Sterling was naturally more volatile around Chancellor Hammond’s first Autumn statement, but soon settled in the immediate aftermath. After all, many of his revelations were already fairly well documented in the press.
In his Autumn statement, Chancellor Hammond said growth predictions had been cut as a result of the Brexit vote. The Office for Budget Responsibility (OBR) stated that the outcome of referendum meant potential growth over the course of the current Parliament would be 2.4% lower than forecast in March. The OBR growth forecast was upgraded to 2.1% in 2016 – from 2.0% – but then downgraded by 0.8% to 1.4% in 2017. They went on to suggest that Government finances are forecast to be £122bn worse off than in the spring making any chance of “balancing the books” by 2020 impossible.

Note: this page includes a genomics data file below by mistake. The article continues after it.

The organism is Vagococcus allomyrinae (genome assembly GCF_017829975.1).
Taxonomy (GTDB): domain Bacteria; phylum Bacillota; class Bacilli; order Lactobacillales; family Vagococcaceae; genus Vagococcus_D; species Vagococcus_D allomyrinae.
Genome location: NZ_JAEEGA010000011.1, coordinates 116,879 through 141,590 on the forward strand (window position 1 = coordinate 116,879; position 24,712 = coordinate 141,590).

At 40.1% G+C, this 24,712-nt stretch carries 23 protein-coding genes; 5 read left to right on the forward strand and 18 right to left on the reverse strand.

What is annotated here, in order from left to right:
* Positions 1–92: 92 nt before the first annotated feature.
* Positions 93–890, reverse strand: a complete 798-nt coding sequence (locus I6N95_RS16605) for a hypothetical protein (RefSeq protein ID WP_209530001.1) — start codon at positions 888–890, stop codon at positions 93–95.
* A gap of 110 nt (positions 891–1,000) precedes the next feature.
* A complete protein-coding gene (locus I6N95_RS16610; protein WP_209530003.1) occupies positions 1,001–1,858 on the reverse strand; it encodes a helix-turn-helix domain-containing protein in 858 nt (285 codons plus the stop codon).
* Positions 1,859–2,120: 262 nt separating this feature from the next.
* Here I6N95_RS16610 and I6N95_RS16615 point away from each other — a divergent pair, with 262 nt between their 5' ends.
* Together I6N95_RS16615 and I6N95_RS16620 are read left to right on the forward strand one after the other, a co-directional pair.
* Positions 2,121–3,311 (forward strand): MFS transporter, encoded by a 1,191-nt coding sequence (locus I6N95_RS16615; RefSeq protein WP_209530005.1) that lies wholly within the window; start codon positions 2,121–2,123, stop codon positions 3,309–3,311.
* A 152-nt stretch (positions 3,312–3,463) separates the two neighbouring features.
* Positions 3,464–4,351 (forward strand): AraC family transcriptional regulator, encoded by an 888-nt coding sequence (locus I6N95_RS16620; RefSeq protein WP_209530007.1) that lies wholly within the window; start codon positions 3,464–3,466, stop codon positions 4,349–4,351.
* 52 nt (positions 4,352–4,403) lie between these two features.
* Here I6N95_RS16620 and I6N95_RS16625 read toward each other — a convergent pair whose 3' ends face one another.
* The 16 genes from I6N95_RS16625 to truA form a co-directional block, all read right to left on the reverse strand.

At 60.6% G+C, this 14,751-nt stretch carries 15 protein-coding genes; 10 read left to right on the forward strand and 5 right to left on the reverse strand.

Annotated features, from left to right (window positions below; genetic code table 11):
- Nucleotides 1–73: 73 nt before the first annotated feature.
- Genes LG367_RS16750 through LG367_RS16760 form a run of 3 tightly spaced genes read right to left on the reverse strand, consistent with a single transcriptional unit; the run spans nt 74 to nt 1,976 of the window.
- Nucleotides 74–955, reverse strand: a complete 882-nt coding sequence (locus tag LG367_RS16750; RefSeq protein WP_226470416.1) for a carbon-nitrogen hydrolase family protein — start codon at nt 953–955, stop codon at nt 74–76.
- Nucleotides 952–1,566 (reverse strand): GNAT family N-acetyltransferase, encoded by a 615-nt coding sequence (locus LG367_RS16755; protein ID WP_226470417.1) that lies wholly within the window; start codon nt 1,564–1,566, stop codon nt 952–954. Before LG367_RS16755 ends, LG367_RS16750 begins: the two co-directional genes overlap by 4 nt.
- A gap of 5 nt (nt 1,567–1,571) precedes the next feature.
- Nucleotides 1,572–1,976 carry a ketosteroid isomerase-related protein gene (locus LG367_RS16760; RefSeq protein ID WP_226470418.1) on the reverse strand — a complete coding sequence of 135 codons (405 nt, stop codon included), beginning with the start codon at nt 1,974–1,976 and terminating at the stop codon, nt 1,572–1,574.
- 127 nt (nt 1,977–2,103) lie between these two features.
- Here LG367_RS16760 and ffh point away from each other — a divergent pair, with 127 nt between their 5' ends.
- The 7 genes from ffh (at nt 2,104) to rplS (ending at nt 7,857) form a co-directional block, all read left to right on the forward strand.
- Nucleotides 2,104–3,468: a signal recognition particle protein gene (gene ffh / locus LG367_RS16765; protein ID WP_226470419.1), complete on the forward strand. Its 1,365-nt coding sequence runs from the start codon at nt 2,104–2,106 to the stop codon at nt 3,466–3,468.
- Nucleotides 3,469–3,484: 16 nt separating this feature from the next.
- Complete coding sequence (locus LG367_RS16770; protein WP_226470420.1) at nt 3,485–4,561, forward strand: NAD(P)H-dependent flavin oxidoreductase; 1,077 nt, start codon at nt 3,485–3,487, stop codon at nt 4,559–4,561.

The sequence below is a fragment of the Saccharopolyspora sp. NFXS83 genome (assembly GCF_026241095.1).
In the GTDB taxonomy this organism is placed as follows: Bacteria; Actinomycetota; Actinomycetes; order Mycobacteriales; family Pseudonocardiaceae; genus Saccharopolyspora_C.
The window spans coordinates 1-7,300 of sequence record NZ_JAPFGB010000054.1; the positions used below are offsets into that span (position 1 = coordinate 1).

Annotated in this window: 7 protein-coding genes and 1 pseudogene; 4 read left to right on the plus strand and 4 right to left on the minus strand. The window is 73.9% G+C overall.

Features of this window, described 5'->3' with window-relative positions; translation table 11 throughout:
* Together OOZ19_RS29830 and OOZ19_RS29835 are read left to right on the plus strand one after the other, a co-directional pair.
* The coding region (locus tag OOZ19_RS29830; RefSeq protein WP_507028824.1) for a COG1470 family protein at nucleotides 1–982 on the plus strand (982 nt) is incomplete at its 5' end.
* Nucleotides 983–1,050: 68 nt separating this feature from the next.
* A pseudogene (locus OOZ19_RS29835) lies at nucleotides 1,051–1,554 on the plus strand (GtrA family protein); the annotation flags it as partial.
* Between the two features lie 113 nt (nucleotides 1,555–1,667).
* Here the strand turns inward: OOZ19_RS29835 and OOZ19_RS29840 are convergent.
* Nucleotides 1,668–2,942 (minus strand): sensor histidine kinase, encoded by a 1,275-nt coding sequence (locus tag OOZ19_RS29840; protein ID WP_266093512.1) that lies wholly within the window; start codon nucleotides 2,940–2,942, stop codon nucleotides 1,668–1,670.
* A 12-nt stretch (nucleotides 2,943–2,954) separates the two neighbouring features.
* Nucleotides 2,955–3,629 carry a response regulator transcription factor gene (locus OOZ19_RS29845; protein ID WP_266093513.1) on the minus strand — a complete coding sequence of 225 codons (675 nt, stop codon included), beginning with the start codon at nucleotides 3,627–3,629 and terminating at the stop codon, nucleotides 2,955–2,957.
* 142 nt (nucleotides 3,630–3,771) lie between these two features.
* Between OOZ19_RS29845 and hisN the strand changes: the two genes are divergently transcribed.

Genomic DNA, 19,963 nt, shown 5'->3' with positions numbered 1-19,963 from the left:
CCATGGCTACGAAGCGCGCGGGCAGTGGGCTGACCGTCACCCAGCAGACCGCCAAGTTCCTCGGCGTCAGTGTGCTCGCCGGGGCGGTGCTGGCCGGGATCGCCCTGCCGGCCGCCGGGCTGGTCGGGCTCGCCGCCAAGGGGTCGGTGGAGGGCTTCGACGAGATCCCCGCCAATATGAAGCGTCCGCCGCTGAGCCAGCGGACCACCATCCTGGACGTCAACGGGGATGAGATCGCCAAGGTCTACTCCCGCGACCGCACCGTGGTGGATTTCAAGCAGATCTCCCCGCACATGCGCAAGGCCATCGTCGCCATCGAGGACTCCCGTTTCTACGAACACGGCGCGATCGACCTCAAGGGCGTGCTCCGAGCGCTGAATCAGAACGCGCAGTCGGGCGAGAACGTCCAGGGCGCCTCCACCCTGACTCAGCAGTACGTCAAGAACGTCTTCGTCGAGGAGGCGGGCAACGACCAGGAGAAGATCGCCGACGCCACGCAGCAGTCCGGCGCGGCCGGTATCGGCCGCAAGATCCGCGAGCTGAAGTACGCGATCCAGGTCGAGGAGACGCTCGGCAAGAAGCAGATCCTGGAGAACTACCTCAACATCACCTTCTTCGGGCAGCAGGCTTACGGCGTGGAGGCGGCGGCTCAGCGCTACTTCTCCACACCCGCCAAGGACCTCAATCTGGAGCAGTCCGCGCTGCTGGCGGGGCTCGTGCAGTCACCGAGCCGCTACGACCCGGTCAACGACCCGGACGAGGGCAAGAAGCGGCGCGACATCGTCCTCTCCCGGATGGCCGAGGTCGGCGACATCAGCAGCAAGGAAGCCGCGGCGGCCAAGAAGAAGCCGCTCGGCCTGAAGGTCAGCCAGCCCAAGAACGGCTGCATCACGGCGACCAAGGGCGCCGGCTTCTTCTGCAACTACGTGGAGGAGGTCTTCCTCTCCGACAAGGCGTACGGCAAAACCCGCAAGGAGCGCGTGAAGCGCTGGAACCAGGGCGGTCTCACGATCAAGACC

At a glance the key the key points were that debt will rise from 84.2% of Gross Domestic Product(GDP) last year to 87.3% this year, and will continue higher – peaking at 90.2% in 2017/18. In large this will be to help fund new infrastructure and housing projects. These include a £2.3bn housing infrastructure fund to help provide 100,000 new homes, and a massive £23bn to be spent on innovation and infrastructure over five years. In addition, Mr. Hammond raised the National Living Wage from £7.20 an hour to £7.50, from April 2017.
Overall, the market liked the tone and rhetoric delivered by Mr. Hammond and sterling pushed higher once it had been deciphered. For release today are the BBA mortgage approvals.